Events

This content is provided by our sponsor. It is not written by and does not necessarily reflect the views of Education Week's editorial staff.
Sponsor
Teaching Webinar
6 Key Trends in Teaching and Learning
As we enter the third school year affected by the pandemic—and a return to the classroom for many—we come better prepared, but questions remain. How will the last year impact teaching and learning this school
Content provided by Instructure
This content is provided by our sponsor. It is not written by and does not necessarily reflect the views of Education Week's editorial staff.
Sponsor
School & District Management Webinar
Ensuring Continuity of Learning: How to Prepare for the Next Disruption
Across the country, K-12 schools and districts are, again, considering how to ensure effective continuity of learning in the face of emerging COVID variants, politicized debates, and more. Learn from Alexandria City Public Schools superintendent
Content provided by Class
Teaching Profession Live Online Discussion What Have We Learned From Teachers During the Pandemic?
University of California, Santa Cruz, researcher Lora Bartlett and her colleagues spent months studying how the pandemic affected classroom teachers. We will discuss the takeaways from her research not only for teachers, but also for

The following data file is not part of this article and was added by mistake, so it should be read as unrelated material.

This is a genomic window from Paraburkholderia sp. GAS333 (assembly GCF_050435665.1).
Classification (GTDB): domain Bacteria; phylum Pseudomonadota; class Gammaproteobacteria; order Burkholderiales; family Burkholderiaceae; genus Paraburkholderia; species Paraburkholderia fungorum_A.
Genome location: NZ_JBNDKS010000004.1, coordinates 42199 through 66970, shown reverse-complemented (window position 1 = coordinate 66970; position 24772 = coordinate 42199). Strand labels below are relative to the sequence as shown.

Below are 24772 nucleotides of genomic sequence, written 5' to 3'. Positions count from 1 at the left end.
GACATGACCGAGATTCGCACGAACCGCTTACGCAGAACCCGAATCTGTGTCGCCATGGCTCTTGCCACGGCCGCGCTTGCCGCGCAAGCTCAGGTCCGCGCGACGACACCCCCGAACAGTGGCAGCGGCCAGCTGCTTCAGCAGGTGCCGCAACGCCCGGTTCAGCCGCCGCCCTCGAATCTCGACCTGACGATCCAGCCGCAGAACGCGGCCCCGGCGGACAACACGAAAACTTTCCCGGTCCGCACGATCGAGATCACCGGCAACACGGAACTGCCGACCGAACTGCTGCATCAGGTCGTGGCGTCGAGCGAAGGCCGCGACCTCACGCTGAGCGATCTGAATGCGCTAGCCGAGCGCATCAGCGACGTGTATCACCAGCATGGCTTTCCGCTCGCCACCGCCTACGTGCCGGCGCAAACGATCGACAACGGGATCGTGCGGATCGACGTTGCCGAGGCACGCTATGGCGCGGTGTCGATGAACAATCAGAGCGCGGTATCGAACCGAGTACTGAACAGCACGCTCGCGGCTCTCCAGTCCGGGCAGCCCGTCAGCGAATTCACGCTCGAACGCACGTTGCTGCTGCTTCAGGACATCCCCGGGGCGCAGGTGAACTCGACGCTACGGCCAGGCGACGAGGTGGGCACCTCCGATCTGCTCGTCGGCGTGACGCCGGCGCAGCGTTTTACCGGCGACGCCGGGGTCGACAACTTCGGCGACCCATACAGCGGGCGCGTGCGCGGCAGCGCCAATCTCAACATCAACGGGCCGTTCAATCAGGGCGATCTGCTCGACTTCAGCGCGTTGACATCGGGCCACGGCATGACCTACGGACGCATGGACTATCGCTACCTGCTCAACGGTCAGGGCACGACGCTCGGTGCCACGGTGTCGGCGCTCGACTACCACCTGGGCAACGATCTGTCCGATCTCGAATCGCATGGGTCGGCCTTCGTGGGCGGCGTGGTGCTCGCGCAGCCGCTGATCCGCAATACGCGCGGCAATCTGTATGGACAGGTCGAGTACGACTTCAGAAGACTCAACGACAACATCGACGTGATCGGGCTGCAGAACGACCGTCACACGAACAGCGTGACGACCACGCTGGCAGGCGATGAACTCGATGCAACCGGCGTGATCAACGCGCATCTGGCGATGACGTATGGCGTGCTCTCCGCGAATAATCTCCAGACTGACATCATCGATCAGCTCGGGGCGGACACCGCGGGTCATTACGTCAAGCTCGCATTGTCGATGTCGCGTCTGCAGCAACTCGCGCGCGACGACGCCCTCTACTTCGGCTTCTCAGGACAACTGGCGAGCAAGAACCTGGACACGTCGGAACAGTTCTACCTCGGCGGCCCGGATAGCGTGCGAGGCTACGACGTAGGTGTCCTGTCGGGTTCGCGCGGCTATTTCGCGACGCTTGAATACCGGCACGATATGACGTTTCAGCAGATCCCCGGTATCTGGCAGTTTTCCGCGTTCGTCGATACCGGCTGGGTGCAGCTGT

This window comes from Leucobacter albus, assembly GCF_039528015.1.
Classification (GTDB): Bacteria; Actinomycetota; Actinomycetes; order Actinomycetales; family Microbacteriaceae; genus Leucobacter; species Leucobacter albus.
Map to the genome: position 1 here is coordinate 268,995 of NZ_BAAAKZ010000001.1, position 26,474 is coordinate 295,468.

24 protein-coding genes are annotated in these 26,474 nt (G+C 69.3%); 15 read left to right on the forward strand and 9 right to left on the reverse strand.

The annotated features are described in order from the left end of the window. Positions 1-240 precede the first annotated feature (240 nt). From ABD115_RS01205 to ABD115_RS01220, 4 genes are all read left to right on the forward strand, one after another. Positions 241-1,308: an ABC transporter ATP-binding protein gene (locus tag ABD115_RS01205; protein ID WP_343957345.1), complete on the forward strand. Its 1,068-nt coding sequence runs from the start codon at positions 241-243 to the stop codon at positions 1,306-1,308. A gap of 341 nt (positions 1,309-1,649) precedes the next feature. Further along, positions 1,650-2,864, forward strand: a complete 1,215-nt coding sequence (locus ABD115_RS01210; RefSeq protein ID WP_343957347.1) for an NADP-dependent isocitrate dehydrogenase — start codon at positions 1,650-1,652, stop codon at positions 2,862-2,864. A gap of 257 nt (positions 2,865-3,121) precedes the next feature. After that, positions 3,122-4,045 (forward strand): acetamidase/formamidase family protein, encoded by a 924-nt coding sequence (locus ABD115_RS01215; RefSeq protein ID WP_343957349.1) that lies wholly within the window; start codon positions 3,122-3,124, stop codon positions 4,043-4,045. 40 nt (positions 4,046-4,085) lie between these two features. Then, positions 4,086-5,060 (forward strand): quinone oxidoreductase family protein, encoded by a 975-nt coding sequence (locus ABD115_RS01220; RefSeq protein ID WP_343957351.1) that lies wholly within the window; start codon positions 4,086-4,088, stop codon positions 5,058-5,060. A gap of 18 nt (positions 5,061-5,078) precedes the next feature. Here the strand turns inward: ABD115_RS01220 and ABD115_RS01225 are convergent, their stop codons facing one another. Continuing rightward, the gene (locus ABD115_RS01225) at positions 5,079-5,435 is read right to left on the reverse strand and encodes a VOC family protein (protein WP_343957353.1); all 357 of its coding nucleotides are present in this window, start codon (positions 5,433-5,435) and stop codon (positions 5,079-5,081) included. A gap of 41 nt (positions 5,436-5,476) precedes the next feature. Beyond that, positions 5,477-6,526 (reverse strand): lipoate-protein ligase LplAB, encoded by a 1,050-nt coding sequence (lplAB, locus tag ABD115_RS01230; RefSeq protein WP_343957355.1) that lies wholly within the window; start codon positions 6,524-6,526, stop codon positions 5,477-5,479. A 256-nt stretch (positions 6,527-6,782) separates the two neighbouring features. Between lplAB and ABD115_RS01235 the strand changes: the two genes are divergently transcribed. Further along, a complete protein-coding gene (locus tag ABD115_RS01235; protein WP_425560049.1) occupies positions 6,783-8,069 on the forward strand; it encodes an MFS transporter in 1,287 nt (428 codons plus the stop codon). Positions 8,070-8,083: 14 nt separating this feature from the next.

EdWeek Top School Jobs

Teacher Jobs
Search over ten thousand teaching jobs nationwide — elementary, middle, high school and more.
View Jobs
Principal Jobs
Find hundreds of jobs for principals, assistant principals, and other school leadership roles.
View Jobs
Administrator Jobs
Over a thousand district-level jobs: superintendents, directors, more.
View Jobs
Support Staff Jobs
Search thousands of jobs, from paraprofessionals to counselors and more.
View Jobs

Read Next

Education Schools Get the Brunt of Latest COVID Wave in South Carolina
In the past few weeks, South Carolina has set records for COVID-19 hospitalizations and new cases have approached peak levels of last winter.
4 min read
Two Camden Elementary School students in masks listen as South Carolina Gov. Henry McMaster talks about steps the school is taking to fight COVID-19, Wednesday, Sept. 15, 2021, in Camden, S.C. McMaster has adamantly and repeatedly come out against requiring masks in schools even as the average number of daily COVID-19 cases in the state has risen since early June. (AP Photo/Jeffrey Collins)
Education More States Are Requiring Schools to Teach Native American History and Culture